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The World Health Organization To Rename Monkeypox Amid Stigmatization Concerns

The WHO is creating an open forum to rename monkeypox over concerns that the current name could be generating stigma and discrimination… 

The World Health Organization says it’s holding an open forum to rename the disease monkeypox, after some critics raised concerns the name could be derogatory or have racist or bigoted connotations. According to the organization, the decision aims to “avoid causing offence to any cultural, social, national, regional, professional, or ethnic groups, and minimize any negative impact on trade, travel, tourism or animal welfare.”

WHO said the decision to rename the virus, which may cause fever, body aches, chills, fatigue and pimple-like bumps on many parts of the body, was made following a meeting of scientists last week and the change in direction is in line with current best practices for naming diseases.

In a statement, the UN health agency said it has also renamed two families, or clades, of the virus, using Roman numerals instead of geographic areas, to avoid stigmatization. The version of the disease formerly known as the Congo Basin will now be known as Clade one or I and the West Africa clade will be known as Clade two or II.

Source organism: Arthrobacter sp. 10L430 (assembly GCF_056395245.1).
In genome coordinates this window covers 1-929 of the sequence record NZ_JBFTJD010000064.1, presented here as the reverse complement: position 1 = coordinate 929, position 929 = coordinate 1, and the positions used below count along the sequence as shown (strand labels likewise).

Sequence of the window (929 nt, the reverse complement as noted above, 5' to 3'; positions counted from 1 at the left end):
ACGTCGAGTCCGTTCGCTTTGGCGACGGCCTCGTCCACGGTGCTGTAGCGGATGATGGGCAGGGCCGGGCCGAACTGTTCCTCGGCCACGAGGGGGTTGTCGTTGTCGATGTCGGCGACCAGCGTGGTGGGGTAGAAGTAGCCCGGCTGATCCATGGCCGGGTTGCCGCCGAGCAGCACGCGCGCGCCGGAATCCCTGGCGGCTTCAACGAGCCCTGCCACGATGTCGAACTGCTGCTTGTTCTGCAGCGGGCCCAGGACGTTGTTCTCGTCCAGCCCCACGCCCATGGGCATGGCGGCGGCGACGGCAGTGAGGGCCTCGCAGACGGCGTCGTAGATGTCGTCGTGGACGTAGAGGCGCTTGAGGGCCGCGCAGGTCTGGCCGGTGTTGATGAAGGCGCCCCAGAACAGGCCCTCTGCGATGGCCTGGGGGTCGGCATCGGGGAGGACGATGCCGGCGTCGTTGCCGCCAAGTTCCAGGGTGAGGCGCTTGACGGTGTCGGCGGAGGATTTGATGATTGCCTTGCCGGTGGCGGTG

WHO said the new names for the monkeypox clades will “take effect immediately.” However, WHO hasn’t given any timeframe on when monkeypox will be officially renamed. 

WHO said the monkeypox virus was first named in 1958 when monkeys in a Danish laboratory were observed to have a ‘pox-like’ disease. The organization said this was “before current best practices in naming diseases and viruses were adopted.”

There have been more than 31,000 cases of monkeypox identified globally to date since the beginning of the current outbreak, which started in May. WHO declared the global spread of monkeypox to be an international emergency in July and the United States declared a health emergency at the beginning of August. Canada has not declared an emergency over the virus.

In Canada, as of August 10, 1,059 monkeypox cases have been reported across the country, with Ontario leading the case count with 511 infections, followed by Quebec with 426. The Public Health Agency of Canada is urging gay and bisexual men to practise safe sex and limit the number of their sexual partners as it confronts the monkeypox outbreak.

So far in Canada, the disease has been limited almost exclusively to men — 99 per cent of infected individuals in Canada are male and the median age is 36. Most of the cases reported in Canada have been among men who have sex with men, according to Dr. Theresa Tam, Canada’s chief public health officer.

For information on vaccine clinics across Canada visit

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